During the winter months, you’re probably not thinking too much about your deck. And if it snows enough, you might not even be able to see it! This time of year can take a toll on a wooden deck. If a deck isn’t properly sealed, moisture from snow and rain can seep into the grain and cold air can cause it to contract and freeze. When the season ends, your deck might be in bad shape. To avoid this potential damage and rot, you should seal or stain your deck every two to three years, especially before the cold season enters. Doing so won’t just prolong your deck’s life, it will keep it looking great for the spring and summer to come.
What Does Stain Do?
Deck stain has two main functions. First, it beautifies a wooden deck, adding color and shine and bringing out its natural grain. Second, the stain acts as a seal, which helps prevent moisture from getting inside the wood. Stain and sealers are similar products, then, except the latter doesn’t add any coloration to your deck. Both keep away negative environmental impact.
When Should You Stain Your Deck?
There’s no hard and fast rule determining when or how often to stain a deck. Most experts recommend that it be done every 2 to 3 years. If your deck has taken a particularly bad beating, it might need staining or sealing sooner. Before staining, make sure your deck is dry and clean. Otherwise, moisture, dirt, and other debris may get trapped between the wood and stain, leading to problems. Clean it with a proper wood cleaner to ensure that no mold or mildew survives. It’s also best to apply stain on a temperate day, between 50 and 80 degrees Fahrenheit with minimal sunlight.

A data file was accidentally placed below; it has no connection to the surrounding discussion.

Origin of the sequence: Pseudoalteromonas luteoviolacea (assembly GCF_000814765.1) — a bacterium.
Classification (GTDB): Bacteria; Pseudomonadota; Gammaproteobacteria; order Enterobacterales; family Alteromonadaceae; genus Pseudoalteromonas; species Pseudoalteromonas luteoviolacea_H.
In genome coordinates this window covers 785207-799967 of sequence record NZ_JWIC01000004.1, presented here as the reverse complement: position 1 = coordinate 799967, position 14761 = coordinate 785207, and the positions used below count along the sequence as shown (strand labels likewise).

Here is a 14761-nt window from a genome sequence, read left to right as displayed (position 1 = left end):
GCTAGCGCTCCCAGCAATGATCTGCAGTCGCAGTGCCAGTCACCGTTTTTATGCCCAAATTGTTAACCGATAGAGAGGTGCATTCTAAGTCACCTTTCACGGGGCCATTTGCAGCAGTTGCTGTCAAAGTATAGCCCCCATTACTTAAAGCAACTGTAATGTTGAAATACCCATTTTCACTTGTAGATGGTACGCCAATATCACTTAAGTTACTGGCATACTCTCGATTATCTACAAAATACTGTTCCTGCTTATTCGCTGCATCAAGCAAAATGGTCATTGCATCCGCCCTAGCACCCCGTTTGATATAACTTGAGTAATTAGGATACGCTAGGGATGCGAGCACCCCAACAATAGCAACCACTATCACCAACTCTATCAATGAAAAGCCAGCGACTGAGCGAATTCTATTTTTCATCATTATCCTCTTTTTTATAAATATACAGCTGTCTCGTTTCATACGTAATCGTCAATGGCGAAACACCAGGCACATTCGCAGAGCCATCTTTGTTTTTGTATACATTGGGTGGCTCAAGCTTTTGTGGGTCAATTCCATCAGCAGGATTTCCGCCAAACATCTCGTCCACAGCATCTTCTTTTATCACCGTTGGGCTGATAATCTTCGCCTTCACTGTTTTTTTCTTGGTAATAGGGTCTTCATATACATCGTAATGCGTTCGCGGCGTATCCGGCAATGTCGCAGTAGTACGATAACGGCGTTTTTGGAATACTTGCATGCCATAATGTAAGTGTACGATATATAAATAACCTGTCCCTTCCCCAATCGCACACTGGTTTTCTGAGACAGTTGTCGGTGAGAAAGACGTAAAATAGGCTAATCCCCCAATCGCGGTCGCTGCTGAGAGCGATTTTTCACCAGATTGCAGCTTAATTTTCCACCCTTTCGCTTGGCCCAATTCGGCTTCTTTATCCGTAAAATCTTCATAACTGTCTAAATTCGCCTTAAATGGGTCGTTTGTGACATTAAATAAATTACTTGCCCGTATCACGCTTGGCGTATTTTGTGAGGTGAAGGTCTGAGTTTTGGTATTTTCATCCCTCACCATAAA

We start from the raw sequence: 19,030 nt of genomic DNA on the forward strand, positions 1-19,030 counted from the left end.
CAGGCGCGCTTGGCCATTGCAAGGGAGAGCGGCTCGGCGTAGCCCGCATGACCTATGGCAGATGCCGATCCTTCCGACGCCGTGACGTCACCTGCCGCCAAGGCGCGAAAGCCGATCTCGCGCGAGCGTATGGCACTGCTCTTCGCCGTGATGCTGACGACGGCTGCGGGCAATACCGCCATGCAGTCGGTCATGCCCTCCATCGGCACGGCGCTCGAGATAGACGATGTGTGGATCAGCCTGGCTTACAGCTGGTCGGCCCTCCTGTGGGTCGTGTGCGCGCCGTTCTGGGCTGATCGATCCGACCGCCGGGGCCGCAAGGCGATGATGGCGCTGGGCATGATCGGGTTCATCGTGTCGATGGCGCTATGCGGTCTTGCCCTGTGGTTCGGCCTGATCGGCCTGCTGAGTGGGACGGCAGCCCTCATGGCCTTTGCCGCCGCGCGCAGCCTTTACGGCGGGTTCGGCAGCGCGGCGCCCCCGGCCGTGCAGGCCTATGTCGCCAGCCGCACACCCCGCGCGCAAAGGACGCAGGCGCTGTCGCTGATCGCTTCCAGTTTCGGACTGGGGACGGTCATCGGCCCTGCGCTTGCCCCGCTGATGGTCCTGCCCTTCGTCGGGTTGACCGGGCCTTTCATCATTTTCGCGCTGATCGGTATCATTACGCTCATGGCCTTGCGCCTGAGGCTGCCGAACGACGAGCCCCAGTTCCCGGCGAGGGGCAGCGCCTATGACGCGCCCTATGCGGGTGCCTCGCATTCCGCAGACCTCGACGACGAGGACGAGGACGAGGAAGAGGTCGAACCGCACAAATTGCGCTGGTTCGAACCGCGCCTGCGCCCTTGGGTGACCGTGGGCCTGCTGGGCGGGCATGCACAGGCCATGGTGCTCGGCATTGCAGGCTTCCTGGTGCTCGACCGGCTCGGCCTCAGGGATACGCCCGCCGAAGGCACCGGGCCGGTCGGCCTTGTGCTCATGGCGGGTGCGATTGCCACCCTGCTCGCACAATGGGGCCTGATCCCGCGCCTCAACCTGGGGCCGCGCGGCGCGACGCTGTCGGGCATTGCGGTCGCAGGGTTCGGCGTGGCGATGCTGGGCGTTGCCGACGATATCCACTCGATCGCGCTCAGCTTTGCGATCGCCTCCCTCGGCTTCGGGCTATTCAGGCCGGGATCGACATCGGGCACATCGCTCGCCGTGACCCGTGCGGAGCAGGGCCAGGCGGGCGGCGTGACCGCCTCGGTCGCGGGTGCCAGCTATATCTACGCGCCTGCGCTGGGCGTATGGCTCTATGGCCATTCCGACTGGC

How Do You Stain a Deck?
Once you’ve cleaned and cleared the deck, let it dry, and chosen the perfect day, the staining process isn’t much different than painting any other surface. You’ll want to tape off the areas you don’t want stained and then use flat brushes or stain pads for application. For parts of the deck that aren’t wide and horizontal or are hard to access, a spray applicator can be used for coverage. Small brushes might do the trick, too. If you’re still unsure of how to stain a deck properly, call a professional to do the job.
What Stain Should I Use?
Do some research online to find the best deck stain for your purposes. Stains vary in composition, quality, ideal application conditions, longevity, and, of course, color and finish. Consider what you want your deck to look like before choosing a deck stain. If you still need help deciding, consult a reliable staining contractor like Anderson Painting for advice.
Staining your deck regularly is an important step in maintaining its appearance and lifespan. Of course, you should also check your deck’s foundation and support for signs of damage and rot as well. Just because your deck looks great doesn’t mean it’s safe for use. If you need help preparing your deck for the harsh weather, or revamping it after winter’s over, Anderson Painting contractors can help you every step of the way. Contact us today at 919-610-1855, or email us at firstname.lastname@example.org!